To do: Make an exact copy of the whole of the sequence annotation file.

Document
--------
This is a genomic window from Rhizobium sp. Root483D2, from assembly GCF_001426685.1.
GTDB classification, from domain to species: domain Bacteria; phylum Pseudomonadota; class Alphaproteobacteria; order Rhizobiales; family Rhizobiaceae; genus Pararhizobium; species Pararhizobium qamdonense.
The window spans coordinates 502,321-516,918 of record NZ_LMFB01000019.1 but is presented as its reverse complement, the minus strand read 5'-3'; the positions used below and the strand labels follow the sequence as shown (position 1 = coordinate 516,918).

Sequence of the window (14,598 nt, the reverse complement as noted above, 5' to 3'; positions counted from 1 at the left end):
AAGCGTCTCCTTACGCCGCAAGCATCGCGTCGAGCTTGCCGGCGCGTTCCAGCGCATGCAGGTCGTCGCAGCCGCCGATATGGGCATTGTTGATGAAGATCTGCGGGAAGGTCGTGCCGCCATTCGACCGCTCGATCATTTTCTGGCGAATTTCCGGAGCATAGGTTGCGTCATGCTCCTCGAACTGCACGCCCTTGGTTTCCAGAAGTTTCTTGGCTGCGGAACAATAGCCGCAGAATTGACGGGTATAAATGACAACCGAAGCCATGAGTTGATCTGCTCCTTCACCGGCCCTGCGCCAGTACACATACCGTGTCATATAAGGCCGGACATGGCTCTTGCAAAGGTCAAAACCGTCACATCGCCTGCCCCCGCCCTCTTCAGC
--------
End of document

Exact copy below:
This is a genomic window from Rhizobium sp. Root483D2, from assembly GCF_001426685.1.
GTDB classification, from domain to species: domain Bacteria; phylum Pseudomonadota; class Alphaproteobacteria; order Rhizobiales; family Rhizobiaceae; genus Pararhizobium; species Pararhizobium qamdonense.
The window spans coordinates 502,321-516,918 of record NZ_LMFB01000019.1 but is presented as its reverse complement, the minus strand read 5'-3'; the positions used below and the strand labels follow the sequence as shown (position 1 = coordinate 516,918).

Sequence of the window (14,598 nt, the reverse complement as noted above, 5' to 3'; positions counted from 1 at the left end):
AAGCGTCTCCTTACGCCGCAAGCATCGCGTCGAGCTTGCCGGCGCGTTCCAGCGCATGCAGGTCGTCGCAGCCGCCGATATGGGCATTGTTGATGAAGATCTGCGGGAAGGTCGTGCCGCCATTCGACCGCTCGATCATTTTCTGGCGAATTTCCGGAGCATAGGTTGCGTCATGCTCCTCGAACTGCACGCCCTTGGTTTCCAGAAGTTTCTTGGCTGCGGAACAATAGCCGCAGAATTGACGGGTATAAATGACAACCGAAGCCATGAGTTGATCTGCTCCTTCACCGGCCCTGCGCCAGTACACATACCGTGTCATATAAGGCCGGACATGGCTCTTGCAAAGGTCAAAACCGTCACATCGCCTGCCCCCGCCCTCTTCAGC